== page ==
Back Pain!

Decorating By ChoueiriCakeCo Updated 8 May 2010 , 4:07am by bakermom3107

ChoueiriCakeCo Posted 7 May 2010 , 2:58am
post #1 of 13

How do you all deal with back pains from decorating for hours?? It's becoming a problem for me, and I usually sit while I work, but I've been having pain that lasts all day. I've never had back problems before, and I don't want this to turn into a bigger problem icon_redface.gif

12 replies
Normita Posted 7 May 2010 , 3:12am
post #2 of 13

I am wondering that too!! My back usually hurts when I have been working on a cake for a while. I usually just take a nice warm bath with some soaking bath salts to ease my aching muscles....it usually helps.

I have also bought Salonpass patches and put them on my back....they are like an icy hot patch. These patches work very good and are very inexpensive. I have bought them at a pharmacy or your local grocery store for under $5 or you can buy them at Costco.
Hopefully other CC have helpful ideas icon_smile.gif

Hope this helps icon_smile.gif

ladyellam Posted 7 May 2010 , 3:17am
post #3 of 13

I have 3 "slipped" discs in my lumbar which makes it excruciating pain all day, everyday. In the past 10 years there hasn't been a day where my back hasn't hurt. That being said, the only thing that has helped me is to do some yoga moves. If I stretch out, then the pain is almost tolerable.

Give it a try and just do a couple of moves and I hope it helps you!

kizrash Posted 7 May 2010 , 7:04am
post #4 of 13
Quote:
Originally Posted by ChoueiriCakeCo

How do you all deal with back pains from decorating for hours?? It's becoming a problem for me, and I usually sit while I work, but I've been having pain that lasts all day. I've never had back problems before, and I don't want this to turn into a bigger problem icon_redface.gif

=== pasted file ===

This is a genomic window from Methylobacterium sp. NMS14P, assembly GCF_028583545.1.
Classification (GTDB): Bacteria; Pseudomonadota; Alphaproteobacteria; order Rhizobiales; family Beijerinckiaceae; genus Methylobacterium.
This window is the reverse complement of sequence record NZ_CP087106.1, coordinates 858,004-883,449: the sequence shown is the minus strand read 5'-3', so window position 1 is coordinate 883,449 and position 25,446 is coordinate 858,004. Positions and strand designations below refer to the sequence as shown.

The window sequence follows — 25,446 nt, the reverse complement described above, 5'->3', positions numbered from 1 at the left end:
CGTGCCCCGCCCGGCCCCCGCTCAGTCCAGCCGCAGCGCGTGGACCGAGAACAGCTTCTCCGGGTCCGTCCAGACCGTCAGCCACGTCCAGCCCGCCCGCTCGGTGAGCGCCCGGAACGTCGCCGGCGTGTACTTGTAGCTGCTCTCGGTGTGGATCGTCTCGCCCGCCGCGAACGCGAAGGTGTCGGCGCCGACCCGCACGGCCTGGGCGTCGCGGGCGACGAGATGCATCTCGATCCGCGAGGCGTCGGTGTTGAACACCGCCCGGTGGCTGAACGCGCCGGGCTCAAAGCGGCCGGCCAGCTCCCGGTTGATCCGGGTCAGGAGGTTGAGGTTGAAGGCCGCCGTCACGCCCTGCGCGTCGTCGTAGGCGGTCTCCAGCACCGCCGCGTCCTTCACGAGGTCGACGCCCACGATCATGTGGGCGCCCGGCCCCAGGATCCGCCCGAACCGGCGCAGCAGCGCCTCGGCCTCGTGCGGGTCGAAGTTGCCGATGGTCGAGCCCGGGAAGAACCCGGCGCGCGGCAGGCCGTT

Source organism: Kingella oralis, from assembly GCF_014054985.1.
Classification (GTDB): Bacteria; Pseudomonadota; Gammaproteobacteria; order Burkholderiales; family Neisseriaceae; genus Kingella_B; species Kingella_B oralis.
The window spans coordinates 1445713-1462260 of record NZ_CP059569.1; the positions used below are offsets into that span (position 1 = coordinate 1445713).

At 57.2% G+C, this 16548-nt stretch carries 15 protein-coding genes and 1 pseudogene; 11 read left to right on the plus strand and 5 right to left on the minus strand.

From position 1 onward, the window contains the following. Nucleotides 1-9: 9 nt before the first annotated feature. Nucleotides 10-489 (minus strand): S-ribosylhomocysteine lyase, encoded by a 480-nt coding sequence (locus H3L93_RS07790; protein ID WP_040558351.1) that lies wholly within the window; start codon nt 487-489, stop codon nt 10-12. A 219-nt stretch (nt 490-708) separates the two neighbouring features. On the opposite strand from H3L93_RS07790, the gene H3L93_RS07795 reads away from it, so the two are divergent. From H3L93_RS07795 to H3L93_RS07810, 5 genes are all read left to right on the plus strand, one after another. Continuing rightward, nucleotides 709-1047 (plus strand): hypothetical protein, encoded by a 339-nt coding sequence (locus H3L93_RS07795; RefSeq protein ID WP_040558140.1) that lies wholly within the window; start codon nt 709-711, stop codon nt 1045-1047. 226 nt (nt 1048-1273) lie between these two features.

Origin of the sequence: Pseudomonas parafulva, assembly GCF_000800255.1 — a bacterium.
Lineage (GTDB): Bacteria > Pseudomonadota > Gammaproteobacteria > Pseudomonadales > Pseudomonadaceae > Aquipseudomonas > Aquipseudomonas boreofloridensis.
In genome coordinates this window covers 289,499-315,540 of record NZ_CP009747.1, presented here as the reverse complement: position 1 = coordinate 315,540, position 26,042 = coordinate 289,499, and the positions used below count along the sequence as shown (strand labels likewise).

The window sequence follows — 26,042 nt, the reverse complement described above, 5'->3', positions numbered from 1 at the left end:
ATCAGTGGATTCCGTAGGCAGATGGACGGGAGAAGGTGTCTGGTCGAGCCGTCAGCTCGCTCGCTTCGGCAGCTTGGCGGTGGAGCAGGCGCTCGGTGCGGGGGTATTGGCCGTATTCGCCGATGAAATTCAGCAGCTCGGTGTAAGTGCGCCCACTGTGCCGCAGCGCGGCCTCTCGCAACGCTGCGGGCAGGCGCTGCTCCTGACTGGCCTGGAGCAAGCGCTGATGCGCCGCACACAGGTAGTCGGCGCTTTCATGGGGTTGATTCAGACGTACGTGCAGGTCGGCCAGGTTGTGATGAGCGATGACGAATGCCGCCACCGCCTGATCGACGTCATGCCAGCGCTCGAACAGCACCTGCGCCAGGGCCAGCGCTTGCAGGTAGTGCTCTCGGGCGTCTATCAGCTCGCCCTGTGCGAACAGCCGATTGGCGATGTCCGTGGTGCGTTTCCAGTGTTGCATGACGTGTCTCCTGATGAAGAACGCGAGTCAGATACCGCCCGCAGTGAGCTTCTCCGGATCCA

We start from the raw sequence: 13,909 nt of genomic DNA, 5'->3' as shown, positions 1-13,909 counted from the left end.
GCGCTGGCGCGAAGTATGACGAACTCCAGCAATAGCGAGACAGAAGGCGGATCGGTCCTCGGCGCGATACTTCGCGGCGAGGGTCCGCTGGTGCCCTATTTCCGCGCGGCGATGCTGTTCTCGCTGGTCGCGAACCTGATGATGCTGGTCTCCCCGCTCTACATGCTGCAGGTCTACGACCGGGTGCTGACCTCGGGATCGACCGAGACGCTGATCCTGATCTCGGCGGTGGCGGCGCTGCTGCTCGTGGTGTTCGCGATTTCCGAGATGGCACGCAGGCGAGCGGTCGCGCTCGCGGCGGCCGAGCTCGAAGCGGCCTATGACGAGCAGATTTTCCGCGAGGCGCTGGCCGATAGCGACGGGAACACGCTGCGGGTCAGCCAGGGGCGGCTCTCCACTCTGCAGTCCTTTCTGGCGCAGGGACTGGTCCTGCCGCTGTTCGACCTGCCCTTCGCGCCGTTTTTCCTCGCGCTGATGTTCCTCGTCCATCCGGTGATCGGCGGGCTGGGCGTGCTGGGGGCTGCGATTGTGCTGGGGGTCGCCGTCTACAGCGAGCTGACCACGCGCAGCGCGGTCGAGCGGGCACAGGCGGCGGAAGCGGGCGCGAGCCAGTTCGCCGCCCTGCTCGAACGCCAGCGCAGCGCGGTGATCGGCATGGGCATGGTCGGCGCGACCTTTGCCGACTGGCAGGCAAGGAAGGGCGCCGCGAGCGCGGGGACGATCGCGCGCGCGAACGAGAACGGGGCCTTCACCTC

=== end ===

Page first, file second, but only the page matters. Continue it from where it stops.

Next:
I have a condition called syringomyelia, it is slowly destroying my spinal cord and is the most painful condition to have to deal with. Through attending a pain clinic on a weekly basis I've learnt to pace myself at everything I try to do. One of the main things I learnt is when my back starts to ache I have to take time out from what I'm doing and rest then go back to the job in question later. So if possible give yourself extra time and take time out, I've found it helps. HTH

cs_confections Posted 7 May 2010 , 7:44am
post #5 of 13
Quote:
Originally Posted by ladyellam

I have 3 "slipped" discs in my lumbar which makes it excruciating pain all day, everyday. In the past 10 years there hasn't been a day where my back hasn't hurt. That being said, the only thing that has helped me is to do some yoga moves. If I stretch out, then the pain is almost tolerable.

Give it a try and just do a couple of moves and I hope it helps you!




1 ruptured (surgeon fixed but nerves it hit still damaged), and 1 herniated (surgeon couldn't fix). Never have done yoga...used to do pilates daily pre-surgery, but now range of movement is restricted. Any advice on what I should look for? Floor work is outicon_sad.gif

For me, it's knowing when enough is enough and taking a break with legs elevated and an icepack against my back and taking advil regularly for inflamation. Also, taking a break to walk around, even if it's walking circles around the house while I'm returning phone calls.

Figure out if your back pain responds better to cold or heat - inflamation or muscle pain. Learn your limit and try to recognize when you get to a point when it's better to take a break than to keep pushing through. I know if I don't take that break, I'm paying for it up to a week or so later. It makes me not feel so bad for stopping for 30-60 minutes.

Also, even though you're sitting, your work surface may not be a proper height from your seated or standing position. Do you find yourself hunching over your work? Find a taller work surface or lower chair. Good luck - back pain is no funicon_sad.gif